Ayala Museum is set to revitalize the Philippine art scene as it brought together the local and international art communities for its inauguration.
The dedication was held on September 28 in an event hosted by Ayala Corporation and attended by Pres. Gloria Macapagal-Arroyo, former Pres. Corazon C. Aquino, representatives from the museum’s local and international partners as well as donors, lenders, artists, and patrons of Filipino art.
The inauguration of the new Ayala Museum was the high point of Ayala’s 170th anniversary celebrating the Filipino.
Jaime Zobel de Ayala, chairman of Ayala Foundation under whose auspices the museum belongs, said: “The new Ayala Museum is a gift to the Filipino people. Its mandate has always been to serve the community and the nation. Through the museum, we help re-collect our past by bringing back to the country Philippine collections from overseas institutions to share with a local audience. We intend to bring home what has long been inaccessible to other peoples. At the same time, we want to re-present the future by situating contemporary Philippine art in the global arena, enhancing pride of heritage that could ultimately deepen our understanding of what it means to be Filipino.”
The museum’s dedication featured performances by homecoming Filipino musicians soprano Margarita Gomez, cellist Wilfredo Pasamba, pianist Albert Tiu, violinist Joseph Esmilla, the Philippine Children’s Choir from Mandaluyong and the San Miguel Philharmonic Orchestra. During the program, images were projected on the ceiling and walls to depict historical highlights that are also represented in the exhibitions of Ayala Museum.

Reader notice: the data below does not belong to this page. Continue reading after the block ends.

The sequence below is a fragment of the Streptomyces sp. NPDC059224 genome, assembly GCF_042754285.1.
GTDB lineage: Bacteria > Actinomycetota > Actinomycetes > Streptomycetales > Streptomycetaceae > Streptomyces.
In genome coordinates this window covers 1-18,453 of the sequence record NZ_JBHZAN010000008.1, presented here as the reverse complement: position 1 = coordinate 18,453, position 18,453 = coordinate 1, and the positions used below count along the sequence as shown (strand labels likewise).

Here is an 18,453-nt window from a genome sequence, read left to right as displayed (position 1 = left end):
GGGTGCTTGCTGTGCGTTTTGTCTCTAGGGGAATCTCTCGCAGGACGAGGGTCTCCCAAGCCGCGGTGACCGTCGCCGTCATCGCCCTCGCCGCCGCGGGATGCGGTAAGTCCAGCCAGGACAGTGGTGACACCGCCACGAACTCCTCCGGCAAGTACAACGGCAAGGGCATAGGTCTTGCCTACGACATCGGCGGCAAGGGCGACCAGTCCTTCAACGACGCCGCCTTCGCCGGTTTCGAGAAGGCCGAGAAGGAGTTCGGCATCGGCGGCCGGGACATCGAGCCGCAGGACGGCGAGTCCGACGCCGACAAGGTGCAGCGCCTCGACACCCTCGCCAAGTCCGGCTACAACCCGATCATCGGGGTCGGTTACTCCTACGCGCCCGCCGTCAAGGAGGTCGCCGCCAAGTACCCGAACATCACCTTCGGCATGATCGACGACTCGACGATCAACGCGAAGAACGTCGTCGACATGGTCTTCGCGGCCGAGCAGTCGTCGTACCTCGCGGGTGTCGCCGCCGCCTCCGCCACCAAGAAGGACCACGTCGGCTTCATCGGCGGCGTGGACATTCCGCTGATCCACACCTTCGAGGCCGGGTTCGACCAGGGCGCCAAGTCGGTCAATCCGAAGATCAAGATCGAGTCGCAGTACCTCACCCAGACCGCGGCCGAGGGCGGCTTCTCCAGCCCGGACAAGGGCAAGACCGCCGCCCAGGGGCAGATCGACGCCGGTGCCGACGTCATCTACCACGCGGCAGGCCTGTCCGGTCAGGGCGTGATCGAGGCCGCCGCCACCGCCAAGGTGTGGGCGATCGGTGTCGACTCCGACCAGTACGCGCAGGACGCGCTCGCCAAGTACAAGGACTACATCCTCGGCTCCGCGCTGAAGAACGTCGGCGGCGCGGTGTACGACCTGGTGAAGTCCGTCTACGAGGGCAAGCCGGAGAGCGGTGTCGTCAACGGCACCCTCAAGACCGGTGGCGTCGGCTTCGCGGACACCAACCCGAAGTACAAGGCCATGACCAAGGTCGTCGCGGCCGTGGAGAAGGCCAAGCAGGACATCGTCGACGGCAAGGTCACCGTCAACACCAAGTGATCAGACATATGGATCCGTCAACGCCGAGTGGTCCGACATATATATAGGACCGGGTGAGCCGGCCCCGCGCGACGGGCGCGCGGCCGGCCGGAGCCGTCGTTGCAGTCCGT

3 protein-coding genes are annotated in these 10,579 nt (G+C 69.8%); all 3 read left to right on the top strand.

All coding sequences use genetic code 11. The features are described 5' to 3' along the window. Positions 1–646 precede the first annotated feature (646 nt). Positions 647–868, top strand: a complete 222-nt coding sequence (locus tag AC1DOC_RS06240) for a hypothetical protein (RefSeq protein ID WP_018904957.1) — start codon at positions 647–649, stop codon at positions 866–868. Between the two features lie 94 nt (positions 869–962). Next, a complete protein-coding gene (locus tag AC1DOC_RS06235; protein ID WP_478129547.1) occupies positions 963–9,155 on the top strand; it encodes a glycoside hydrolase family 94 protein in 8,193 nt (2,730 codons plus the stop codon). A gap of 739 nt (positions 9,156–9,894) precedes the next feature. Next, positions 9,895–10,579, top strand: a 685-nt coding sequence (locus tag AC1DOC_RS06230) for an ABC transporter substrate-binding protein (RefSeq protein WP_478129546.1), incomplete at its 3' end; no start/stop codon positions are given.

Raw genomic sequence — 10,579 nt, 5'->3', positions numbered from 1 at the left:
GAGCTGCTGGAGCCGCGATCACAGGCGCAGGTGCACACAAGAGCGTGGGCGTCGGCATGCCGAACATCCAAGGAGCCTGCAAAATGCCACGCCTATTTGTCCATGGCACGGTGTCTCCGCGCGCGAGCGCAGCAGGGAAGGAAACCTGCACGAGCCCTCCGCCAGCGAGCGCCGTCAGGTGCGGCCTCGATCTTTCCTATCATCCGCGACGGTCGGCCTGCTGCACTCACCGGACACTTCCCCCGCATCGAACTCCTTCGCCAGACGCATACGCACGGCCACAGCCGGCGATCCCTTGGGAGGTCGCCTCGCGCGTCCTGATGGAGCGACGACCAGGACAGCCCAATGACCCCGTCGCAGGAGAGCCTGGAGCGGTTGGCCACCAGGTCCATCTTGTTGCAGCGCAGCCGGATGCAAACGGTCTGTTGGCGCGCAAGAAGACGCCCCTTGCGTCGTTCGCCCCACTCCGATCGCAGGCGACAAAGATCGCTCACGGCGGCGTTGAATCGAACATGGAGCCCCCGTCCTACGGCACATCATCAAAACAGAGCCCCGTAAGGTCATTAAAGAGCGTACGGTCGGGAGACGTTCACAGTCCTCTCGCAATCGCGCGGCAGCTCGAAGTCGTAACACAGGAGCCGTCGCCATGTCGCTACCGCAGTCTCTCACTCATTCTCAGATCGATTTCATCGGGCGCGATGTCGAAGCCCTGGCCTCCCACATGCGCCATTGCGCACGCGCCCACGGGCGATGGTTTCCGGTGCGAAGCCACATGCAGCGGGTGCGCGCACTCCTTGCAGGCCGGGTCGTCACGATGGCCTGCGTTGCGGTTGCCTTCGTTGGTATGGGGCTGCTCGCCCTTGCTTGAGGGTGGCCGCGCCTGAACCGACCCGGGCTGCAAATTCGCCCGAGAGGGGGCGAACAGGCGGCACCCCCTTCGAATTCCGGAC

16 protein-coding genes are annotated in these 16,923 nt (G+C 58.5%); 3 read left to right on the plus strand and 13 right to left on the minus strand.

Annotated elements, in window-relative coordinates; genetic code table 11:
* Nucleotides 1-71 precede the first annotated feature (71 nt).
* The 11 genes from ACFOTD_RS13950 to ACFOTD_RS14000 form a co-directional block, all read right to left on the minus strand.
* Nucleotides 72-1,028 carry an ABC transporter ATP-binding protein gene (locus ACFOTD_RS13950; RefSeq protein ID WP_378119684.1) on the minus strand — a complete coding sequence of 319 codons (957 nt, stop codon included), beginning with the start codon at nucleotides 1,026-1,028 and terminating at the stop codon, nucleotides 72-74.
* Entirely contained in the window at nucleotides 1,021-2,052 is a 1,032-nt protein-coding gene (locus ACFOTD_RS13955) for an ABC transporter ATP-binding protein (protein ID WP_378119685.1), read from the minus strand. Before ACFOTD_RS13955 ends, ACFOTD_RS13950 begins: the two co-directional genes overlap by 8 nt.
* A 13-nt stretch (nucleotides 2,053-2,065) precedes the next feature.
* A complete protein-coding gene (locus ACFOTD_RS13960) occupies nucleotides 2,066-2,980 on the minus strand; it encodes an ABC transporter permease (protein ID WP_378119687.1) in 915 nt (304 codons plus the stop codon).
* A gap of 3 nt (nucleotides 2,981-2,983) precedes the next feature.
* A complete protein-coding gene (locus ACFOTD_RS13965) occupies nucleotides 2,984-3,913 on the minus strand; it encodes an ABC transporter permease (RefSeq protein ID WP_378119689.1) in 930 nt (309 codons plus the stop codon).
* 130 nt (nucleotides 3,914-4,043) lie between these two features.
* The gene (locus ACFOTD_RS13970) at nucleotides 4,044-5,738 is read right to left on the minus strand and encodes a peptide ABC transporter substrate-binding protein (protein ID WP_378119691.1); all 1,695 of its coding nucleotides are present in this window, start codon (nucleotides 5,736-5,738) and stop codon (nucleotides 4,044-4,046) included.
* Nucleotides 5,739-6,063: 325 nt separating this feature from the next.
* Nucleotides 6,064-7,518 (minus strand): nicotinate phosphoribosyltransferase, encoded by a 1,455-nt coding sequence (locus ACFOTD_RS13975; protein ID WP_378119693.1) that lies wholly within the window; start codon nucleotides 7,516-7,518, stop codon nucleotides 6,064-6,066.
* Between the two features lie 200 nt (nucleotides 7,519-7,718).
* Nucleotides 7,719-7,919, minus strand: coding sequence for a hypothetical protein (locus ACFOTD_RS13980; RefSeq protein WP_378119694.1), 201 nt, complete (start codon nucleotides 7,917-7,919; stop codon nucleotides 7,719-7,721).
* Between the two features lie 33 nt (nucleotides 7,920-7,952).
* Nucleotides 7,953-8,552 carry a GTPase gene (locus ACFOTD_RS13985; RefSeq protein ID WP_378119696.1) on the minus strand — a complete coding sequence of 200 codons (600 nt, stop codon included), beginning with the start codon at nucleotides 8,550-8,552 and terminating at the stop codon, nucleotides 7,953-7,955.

Pres. Arroyo opened the exhibits together with Mrs. Aquino and the museum’s principals. Inaugural exhibits include the famous dioramas and boat gallery; a definitive collection of Philippine ivory art from the 16th to 19th centuries; artworks of Fernando Amorsolo, Fernando Zobel, and Juan Luna; and watercolor albums of Damian Domingo and Justiniano Asuncion and actual dresses from the 18th and 19th centuries including loans from the collections of the Newberry Library in Chicago, the National Museum of Ethnology in Leiden, The Netherlands, the New York Public Library, the Intramuros Administration, the Bank of the Philippine Islands, and private collectors.
These exhibitions are further complemented by a series of lectures, studio classes, and interactive kiosks when the museum opens to the public on October 1.
Envisioned in the 1950s by Fernando Zobel de Ayala y Montojo, the new Ayala Museum is designed by Leandro V. Locsin Partners led by the late National Artist’s son Leandro Y. Locsin, Jr. Located at the corner of Makati Avenue and de la Rosa Street, Ayala Museum’s glass and granite-clad edifice is a stunning gateway to the redeveloped Greenbelt commercial center.
The museum’s vision and mission are articulated primarily by Mr. Zobel, its trustees, and a board of advisors composed of luminaries of Philippine art, history, and culture including Dr. Benito Legarda, Jr., National Artist Arturo Luz, fashion designer Josie Cruz Natori, and Ryan Cayabyab.